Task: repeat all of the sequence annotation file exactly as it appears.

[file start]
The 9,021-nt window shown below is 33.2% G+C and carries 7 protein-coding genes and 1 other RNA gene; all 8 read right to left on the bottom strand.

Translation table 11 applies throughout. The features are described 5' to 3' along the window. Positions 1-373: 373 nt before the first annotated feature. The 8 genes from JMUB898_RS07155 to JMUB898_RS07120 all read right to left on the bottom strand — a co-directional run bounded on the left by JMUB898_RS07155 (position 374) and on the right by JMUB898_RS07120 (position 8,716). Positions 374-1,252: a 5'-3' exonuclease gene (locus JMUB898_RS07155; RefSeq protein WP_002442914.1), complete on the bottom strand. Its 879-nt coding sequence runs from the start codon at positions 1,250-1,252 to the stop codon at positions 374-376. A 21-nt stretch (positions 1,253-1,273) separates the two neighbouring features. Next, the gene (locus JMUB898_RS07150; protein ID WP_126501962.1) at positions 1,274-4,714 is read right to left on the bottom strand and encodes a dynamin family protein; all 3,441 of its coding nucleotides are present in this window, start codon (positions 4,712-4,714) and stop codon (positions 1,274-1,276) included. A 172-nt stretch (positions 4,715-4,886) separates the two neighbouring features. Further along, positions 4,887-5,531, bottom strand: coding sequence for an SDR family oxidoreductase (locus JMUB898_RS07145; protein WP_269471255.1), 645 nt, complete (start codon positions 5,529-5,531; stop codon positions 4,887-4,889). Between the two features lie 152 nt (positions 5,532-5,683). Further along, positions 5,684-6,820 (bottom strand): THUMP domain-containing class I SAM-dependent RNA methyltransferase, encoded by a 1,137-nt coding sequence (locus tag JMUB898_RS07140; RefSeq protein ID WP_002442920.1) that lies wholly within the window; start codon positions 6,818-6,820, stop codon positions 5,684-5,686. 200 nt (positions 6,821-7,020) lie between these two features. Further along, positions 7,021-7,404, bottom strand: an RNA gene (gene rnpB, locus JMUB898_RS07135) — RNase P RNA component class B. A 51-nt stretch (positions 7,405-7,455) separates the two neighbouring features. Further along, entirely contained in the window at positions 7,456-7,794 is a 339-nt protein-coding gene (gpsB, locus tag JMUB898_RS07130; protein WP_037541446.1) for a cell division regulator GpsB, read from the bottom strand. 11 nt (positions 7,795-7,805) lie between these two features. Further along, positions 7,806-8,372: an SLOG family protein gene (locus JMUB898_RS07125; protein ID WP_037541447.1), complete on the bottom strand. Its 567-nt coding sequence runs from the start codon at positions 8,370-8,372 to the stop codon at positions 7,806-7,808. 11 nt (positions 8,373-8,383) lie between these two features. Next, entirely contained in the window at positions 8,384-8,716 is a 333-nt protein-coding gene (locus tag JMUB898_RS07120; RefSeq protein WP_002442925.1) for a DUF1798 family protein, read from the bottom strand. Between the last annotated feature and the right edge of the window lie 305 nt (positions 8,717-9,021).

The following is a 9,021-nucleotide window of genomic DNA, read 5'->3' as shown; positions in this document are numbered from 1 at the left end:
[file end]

The 9,021-nt window shown below is 33.2% G+C and carries 7 protein-coding genes and 1 other RNA gene; all 8 read right to left on the bottom strand.

Translation table 11 applies throughout. The features are described 5' to 3' along the window. Positions 1-373: 373 nt before the first annotated feature. The 8 genes from JMUB898_RS07155 to JMUB898_RS07120 all read right to left on the bottom strand — a co-directional run bounded on the left by JMUB898_RS07155 (position 374) and on the right by JMUB898_RS07120 (position 8,716). Positions 374-1,252: a 5'-3' exonuclease gene (locus JMUB898_RS07155; RefSeq protein WP_002442914.1), complete on the bottom strand. Its 879-nt coding sequence runs from the start codon at positions 1,250-1,252 to the stop codon at positions 374-376. A 21-nt stretch (positions 1,253-1,273) separates the two neighbouring features. Next, the gene (locus JMUB898_RS07150; protein ID WP_126501962.1) at positions 1,274-4,714 is read right to left on the bottom strand and encodes a dynamin family protein; all 3,441 of its coding nucleotides are present in this window, start codon (positions 4,712-4,714) and stop codon (positions 1,274-1,276) included. A 172-nt stretch (positions 4,715-4,886) separates the two neighbouring features. Further along, positions 4,887-5,531, bottom strand: coding sequence for an SDR family oxidoreductase (locus JMUB898_RS07145; protein WP_269471255.1), 645 nt, complete (start codon positions 5,529-5,531; stop codon positions 4,887-4,889). Between the two features lie 152 nt (positions 5,532-5,683). Further along, positions 5,684-6,820 (bottom strand): THUMP domain-containing class I SAM-dependent RNA methyltransferase, encoded by a 1,137-nt coding sequence (locus tag JMUB898_RS07140; RefSeq protein ID WP_002442920.1) that lies wholly within the window; start codon positions 6,818-6,820, stop codon positions 5,684-5,686. 200 nt (positions 6,821-7,020) lie between these two features. Further along, positions 7,021-7,404, bottom strand: an RNA gene (gene rnpB, locus JMUB898_RS07135) — RNase P RNA component class B. A 51-nt stretch (positions 7,405-7,455) separates the two neighbouring features. Further along, entirely contained in the window at positions 7,456-7,794 is a 339-nt protein-coding gene (gpsB, locus tag JMUB898_RS07130; protein WP_037541446.1) for a cell division regulator GpsB, read from the bottom strand. 11 nt (positions 7,795-7,805) lie between these two features. Further along, positions 7,806-8,372: an SLOG family protein gene (locus JMUB898_RS07125; protein ID WP_037541447.1), complete on the bottom strand. Its 567-nt coding sequence runs from the start codon at positions 8,370-8,372 to the stop codon at positions 7,806-7,808. 11 nt (positions 8,373-8,383) lie between these two features. Next, entirely contained in the window at positions 8,384-8,716 is a 333-nt protein-coding gene (locus tag JMUB898_RS07120; RefSeq protein WP_002442925.1) for a DUF1798 family protein, read from the bottom strand. Between the last annotated feature and the right edge of the window lie 305 nt (positions 8,717-9,021).

The following is a 9,021-nucleotide window of genomic DNA, read 5'->3' as shown; positions in this document are numbered from 1 at the left end: